Fourth edition kept the better chances with skills and the flanking/sneak-attacking rogue. The biggest changes to the rogue’s capabilities came from the fighter suddenly being a “defender”, a character who could stop the rogue from being attacked and force the enemy to attack him. Sneak attack now worked on everything, so you didn’t have the problem of the hot or cold thief; they were consistently useful and, due to the maths of 4E, having strikers made the combat a lot quicker and, as a result, a lot more fun. Mages and clerics also were toned down a lot, so the skills of the rogue became more relevant.
The Essentials line did something interesting: it gave its rogue-variant, called the Thief, powers that activated when it moved. The two most common allowed the thief to sneak attack an opponent adjacent to an ally, or to sneak attack an opponent that was standing on its own. Suddenly, the rogue no longer needed to be flanking to get its bonus damage in. This made the thief one of the most consistent combatants in the game. In one 30th level game I ran, the goblin rogue Splug dealt an average of 75 damage per round, and only missed most monsters on a 1! It was fun to have him in the group, but had it become too easy to get the bonus damage? One thing was sure: the combats ran a lot smoother with the Essential-style strikers in the group, especially the slayer (fighter) and thief (rogue). So, I didn’t mind so much.
It is from Essentials that I see the playtest version of the Rogue being drawn. The idea of competency with skills of 3E and later is definitely there, and the rogue is very much a major combat character otherwise. Unlike in 3E, the playtest rogue can only gain sneak attack once per turn, but, like the Essentials version, he doesn’t need to be flanking the opponent – he must either be hidden or have a friendly character adjacent to his target.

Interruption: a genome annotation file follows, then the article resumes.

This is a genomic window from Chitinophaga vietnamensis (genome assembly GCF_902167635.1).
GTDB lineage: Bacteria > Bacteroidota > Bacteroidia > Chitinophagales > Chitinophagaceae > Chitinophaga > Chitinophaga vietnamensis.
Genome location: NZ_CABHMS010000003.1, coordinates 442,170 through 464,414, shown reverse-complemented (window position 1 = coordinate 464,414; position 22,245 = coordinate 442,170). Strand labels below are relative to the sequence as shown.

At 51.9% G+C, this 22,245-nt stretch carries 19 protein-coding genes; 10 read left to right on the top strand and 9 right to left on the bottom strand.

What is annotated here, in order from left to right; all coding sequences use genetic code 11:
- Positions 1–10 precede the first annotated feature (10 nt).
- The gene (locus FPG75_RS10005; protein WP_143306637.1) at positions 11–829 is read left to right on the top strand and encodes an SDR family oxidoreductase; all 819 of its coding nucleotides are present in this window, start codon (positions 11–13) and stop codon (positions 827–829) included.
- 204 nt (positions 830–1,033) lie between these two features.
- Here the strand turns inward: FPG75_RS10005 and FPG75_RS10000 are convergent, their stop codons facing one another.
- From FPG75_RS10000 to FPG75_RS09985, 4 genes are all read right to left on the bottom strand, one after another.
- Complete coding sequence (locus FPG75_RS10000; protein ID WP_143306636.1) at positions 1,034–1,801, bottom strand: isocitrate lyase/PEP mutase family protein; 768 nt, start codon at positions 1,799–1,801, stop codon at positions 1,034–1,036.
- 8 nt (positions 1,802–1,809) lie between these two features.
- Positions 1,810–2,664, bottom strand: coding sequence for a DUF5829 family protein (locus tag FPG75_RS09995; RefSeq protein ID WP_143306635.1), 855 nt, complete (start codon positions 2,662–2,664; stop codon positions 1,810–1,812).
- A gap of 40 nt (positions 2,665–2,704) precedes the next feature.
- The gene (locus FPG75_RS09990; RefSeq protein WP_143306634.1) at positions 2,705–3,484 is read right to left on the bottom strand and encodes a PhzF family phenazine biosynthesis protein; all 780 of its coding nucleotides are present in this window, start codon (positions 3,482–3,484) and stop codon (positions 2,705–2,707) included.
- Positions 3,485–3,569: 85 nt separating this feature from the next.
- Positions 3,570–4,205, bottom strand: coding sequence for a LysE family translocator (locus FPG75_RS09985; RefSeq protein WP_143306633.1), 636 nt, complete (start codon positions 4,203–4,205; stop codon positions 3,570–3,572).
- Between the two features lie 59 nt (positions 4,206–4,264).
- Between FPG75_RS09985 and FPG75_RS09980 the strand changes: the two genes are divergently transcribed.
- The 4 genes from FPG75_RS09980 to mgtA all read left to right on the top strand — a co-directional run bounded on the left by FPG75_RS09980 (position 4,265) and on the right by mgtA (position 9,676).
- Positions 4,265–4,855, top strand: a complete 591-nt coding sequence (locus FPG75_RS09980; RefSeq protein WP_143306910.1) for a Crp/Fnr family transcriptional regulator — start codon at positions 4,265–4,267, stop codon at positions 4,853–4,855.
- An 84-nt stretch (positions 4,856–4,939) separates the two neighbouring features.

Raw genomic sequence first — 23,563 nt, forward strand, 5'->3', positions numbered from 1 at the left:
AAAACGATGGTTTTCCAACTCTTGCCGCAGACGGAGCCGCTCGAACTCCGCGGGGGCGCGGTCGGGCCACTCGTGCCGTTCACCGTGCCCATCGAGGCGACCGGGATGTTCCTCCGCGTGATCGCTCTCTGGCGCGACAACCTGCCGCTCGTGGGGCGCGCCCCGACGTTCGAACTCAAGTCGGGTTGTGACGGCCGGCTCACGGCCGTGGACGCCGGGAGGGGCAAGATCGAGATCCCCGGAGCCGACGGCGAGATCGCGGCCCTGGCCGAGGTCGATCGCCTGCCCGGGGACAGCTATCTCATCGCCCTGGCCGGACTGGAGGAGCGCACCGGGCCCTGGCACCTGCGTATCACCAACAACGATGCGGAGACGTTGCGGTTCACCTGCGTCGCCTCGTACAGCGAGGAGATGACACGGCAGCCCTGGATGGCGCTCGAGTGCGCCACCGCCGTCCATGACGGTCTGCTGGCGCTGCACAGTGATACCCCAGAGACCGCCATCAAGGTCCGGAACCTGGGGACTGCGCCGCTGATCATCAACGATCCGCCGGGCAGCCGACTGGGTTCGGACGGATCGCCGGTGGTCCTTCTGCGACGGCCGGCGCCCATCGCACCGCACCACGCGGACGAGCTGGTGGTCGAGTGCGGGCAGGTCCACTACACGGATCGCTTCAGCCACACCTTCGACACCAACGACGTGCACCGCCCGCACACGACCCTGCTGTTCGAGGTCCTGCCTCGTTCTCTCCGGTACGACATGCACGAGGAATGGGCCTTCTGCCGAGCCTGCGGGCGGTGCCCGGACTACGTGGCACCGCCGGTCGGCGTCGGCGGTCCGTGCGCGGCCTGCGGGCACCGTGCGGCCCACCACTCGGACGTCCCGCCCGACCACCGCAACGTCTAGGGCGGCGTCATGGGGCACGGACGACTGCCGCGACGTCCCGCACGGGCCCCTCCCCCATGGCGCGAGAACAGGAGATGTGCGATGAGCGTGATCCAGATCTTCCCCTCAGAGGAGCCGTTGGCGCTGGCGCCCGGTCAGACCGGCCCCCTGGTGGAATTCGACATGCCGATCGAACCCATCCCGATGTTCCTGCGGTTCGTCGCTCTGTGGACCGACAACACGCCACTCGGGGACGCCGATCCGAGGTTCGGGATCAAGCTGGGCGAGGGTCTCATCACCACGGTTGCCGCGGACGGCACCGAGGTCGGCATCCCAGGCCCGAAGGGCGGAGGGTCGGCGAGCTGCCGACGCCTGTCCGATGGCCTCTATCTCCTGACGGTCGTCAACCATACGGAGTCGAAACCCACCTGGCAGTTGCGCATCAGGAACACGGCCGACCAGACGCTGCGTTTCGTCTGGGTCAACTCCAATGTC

The most interesting feature about this rogue is the ability called Cunning Action. As a level 2 ability, it’s perhaps the most important feature about this new take on the rogue. Depending on which option you take, you can use it to “spring attack” – move up, strike, then move away with no return attack – to snipe – attack, then hide again immediately – and to move very fast indeed. Some rogues also get to be able to fight *and* disarm a trap or pick a lock at the same time.
The net effect of these abilities is that the playtest rogue becomes much more a strike-and-fade character than the toe-to-toe combatant it has occasionally been in the last two editions. Tait certainly has used the ability to hide after attacking a great deal, enough so that I have to be very careful to ensure he is in cover or shadow so that he can actually hide! I do need to sit down with the newer members of my Encounters group and walk them through how the rogue actually works – it’s one of the more effective classes in the playtest that I’ve seen. I’ll be fascinated to see if it keeps these abilities.
Personally, I hope that it does. The rogue’s skills have felt right since third edition, but its combat abilities managed to move a fair way past what I felt comfortable with. This new version of the rogue is certainly effective, it fights well, but in a manner unlike the fighter. Those are things that I value. The balance of the class? That we’ll have to wait and see for the full release before the full number tweaking is apparent.